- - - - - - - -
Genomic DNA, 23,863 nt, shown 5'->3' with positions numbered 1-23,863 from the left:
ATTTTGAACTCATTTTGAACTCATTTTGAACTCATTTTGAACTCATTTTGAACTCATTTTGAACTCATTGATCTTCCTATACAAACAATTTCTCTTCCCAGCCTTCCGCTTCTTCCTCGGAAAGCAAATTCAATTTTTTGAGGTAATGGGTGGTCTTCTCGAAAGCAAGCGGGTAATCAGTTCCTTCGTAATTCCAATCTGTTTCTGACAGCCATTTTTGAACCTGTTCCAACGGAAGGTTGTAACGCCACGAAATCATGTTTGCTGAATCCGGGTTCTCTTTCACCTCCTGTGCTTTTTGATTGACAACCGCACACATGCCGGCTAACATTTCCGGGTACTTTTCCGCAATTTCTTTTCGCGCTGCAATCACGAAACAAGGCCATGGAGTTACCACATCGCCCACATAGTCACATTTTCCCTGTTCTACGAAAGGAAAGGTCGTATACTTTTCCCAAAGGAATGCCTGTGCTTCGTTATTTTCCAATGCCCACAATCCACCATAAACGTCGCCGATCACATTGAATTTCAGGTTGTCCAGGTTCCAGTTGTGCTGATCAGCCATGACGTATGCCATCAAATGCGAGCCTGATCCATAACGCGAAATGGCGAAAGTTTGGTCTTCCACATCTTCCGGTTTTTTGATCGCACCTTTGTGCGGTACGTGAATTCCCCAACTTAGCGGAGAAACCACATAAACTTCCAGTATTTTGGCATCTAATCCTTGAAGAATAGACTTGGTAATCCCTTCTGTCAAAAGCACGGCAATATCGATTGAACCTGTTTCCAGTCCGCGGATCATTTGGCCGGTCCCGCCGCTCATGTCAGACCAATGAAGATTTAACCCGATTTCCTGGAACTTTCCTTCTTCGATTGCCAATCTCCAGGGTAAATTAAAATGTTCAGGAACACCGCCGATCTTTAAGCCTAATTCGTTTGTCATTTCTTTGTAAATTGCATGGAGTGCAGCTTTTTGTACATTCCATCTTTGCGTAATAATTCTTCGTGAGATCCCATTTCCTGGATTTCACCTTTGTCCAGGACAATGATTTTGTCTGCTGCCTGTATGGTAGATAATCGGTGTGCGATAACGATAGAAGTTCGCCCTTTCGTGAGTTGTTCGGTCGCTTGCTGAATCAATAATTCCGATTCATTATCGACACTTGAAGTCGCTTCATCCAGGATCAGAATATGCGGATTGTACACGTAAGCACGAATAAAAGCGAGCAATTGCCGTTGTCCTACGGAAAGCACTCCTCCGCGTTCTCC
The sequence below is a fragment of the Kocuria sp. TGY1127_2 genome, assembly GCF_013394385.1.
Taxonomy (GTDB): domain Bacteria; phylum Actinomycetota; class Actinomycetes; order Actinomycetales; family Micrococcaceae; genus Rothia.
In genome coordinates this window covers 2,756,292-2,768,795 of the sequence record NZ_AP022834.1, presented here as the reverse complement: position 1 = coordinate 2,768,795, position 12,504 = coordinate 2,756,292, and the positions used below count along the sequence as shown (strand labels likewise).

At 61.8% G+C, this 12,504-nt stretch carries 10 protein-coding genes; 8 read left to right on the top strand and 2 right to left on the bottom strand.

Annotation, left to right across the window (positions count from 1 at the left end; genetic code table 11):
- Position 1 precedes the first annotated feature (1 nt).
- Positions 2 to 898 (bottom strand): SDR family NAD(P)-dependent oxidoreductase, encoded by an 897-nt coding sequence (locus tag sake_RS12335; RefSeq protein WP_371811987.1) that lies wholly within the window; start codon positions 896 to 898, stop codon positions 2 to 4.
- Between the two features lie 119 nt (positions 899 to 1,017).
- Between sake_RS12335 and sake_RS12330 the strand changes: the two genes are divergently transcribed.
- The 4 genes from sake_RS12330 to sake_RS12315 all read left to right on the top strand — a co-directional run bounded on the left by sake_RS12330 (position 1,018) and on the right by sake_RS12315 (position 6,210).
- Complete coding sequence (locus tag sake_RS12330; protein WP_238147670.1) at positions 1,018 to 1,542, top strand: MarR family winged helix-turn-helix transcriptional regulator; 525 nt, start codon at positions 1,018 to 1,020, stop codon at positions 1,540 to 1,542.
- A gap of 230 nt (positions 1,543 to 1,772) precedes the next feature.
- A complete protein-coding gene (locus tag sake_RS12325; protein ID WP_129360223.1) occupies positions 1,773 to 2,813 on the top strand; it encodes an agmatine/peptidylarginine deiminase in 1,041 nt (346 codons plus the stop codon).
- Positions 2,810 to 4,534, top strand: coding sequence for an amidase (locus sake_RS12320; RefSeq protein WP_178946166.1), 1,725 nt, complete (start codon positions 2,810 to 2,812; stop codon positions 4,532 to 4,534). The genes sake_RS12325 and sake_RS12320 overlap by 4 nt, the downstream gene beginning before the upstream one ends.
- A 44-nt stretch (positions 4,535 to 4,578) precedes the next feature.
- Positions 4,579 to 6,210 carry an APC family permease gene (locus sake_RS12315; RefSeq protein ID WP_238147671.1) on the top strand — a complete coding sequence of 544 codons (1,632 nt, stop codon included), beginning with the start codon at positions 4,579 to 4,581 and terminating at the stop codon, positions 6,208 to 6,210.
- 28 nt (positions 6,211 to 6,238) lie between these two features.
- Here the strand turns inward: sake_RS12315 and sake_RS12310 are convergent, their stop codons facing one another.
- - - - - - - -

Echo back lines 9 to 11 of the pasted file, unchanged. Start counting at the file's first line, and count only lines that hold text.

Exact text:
- Positions 2 to 898 (bottom strand): SDR family NAD(P)-dependent oxidoreductase, encoded by an 897-nt coding sequence (locus tag sake_RS12335; RefSeq protein WP_371811987.1) that lies wholly within the window; start codon positions 896 to 898, stop codon positions 2 to 4.
- Between the two features lie 119 nt (positions 899 to 1,017).
- Between sake_RS12335 and sake_RS12330 the strand changes: the two genes are divergently transcribed.